She reached out to me after reading the On Diversity and Inclusion Series with responses from some of TCG’s 2012 Young Leaders of Color. During our conversation, Megan shared how difficult it has been for her to hire designers of color. With each production, she makes a concerted effort to find women and people of color for stage management and design roles. Each time, she hits a wall. Celebrating and nurturing diversity is intrinsic to who she is as an artist and arts administrator. When she called me, she was beyond frustrated.
We spoke for a little over an hour, but we wanted to do more than just talk. She suggested that we create a database of women and people of color who work in stage management and design. I sent her a list of folks in the D.C. area and counted my blessings once again to be living in a city filled a wide and varied number of wonderfully, talented theatre practitioners. I also reached out to Ed Sobel (Arden Theatre/PA), Seth Rozin (Interact Theatre/PA), Gregg Henry (Kennedy Center/D.C. and nationwide), Adrien-Alice Hansel (Studio Theatre and nationwide), and Megan Carter (The Women's Project/NY) for folks on their lists. If you’re reading this and you are (and/or know) a woman and person of color who works as a designer or stage manager, we’d love to know you. Please contact me with your information.
Our conversation and this series has been made even more relevant ahead of TCG’s Fall Forum on Governance: Leading the Charge, which will be held in New York from November 9th to November 11th. The discussions, sessions, and speeches aim to provide working models to tackle questions like:
- How can we ensure more diversity in positions of leadership at our theatres?
- How do we ensure our boards represent a diversity of thought and perspective?
- How can we make diverse audiences an integral part of our communities?
- How do we welcome artists of all backgrounds to the table?
Seriously, folks, mark your calendars and register! I’m aching/hoping to be there. If all works out, I'll be reaching out to my New York cat-less friends for a sofa soon! In the meantime, I’d like to introduce you to five amazing, smart, talented and generous women who have contributed their thoughts to this round of the Diversity and Inclusion Series. I'll be sharing these responses with you in the coming days!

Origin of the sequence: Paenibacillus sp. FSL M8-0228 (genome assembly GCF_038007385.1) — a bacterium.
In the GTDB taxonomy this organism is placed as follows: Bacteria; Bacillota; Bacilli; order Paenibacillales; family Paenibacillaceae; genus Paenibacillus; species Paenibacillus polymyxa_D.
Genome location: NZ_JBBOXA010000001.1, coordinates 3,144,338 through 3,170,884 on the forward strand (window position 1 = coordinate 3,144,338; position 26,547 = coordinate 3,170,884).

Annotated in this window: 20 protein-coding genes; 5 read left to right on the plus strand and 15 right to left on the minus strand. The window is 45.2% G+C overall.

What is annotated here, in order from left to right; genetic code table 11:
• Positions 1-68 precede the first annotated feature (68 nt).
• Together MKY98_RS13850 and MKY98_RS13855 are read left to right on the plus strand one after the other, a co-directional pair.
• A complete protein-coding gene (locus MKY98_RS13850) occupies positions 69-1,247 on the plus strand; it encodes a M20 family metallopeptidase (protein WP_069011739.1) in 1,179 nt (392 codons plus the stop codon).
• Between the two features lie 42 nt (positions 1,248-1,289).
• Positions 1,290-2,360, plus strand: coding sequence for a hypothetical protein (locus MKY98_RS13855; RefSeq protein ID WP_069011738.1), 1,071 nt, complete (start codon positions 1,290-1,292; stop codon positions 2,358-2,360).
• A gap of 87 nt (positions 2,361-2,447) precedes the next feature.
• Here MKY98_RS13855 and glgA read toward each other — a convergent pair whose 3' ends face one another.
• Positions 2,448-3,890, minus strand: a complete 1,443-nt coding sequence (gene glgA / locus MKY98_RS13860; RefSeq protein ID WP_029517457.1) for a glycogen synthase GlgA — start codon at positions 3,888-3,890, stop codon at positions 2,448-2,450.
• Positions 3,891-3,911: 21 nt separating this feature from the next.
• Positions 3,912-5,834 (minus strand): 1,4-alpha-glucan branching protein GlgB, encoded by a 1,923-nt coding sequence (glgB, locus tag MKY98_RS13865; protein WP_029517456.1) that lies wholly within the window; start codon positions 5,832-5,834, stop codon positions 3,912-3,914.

Khanisha Foster is a mixed race actress, writer, teaching artist, the Associate Artistic Director of 2nd Story and an ensemble member of Teatro Vista. She was chosen for the Theatre Communication Groups’s Young Leaders of Color 2009 and an artist exchange with the Citizen’s Theatre of Scotland in Glasgow. She is a Sarah Siddon’s Society Scholarship recipient and a two time finalist for the PEN Emerging Voices Fellowship. Her teaching artist work has been honored by the White House. Her writing has been published with CellStories and podcast through 2nd Story, and will be published in the November release of the anthology Briefly Knocked Unconscious By a Low Flying Duck. She has performed with Teatro Vista, the Goodman Theatre, Steep Theater, and Collaboraction, among others. She can be seen in the film Chicago Boricua, official selection the Tribeca Film Festival, the Chicago Latino Film Festivals, and closing night selection for the New York Latino International Film Festival. Currently Khanisha is working on her memoir Heroin(e), several screenplays, and her second child who is due in less then three weeks!
Fanny García is the founder and editor of pLAywriting in the city, a blog about theater and the arts in Los Angeles. The blog aims to build a portfolio of art criticism written by people of color and increasing the coverage of work that is neglected by the mainstream media. She was a 2011 TCG Young Leader of Color and was featured in their I AM THEATRE campaign. Last year, she worked with Individual Artist Collective to send a delegation of artists of color to TCG’s 2012 conference in Boston. She has written several plays including Portrait of Ten Women, which chronicles the lives of Latina women living with HIV/AIDS. Her play The Rosalila received a workshop production directed by Luis Alfaro in 2010. She recently served as Associate Curator/Dramaturg for Watts Village Theater Company’s Meet Me @Metro. She is also actively involved in the creation of a national Latino theater alliance with Kinan Valdez of El Teatro Campesino and other theater collaborators. She is also one of the original co-founders of East LA Rep.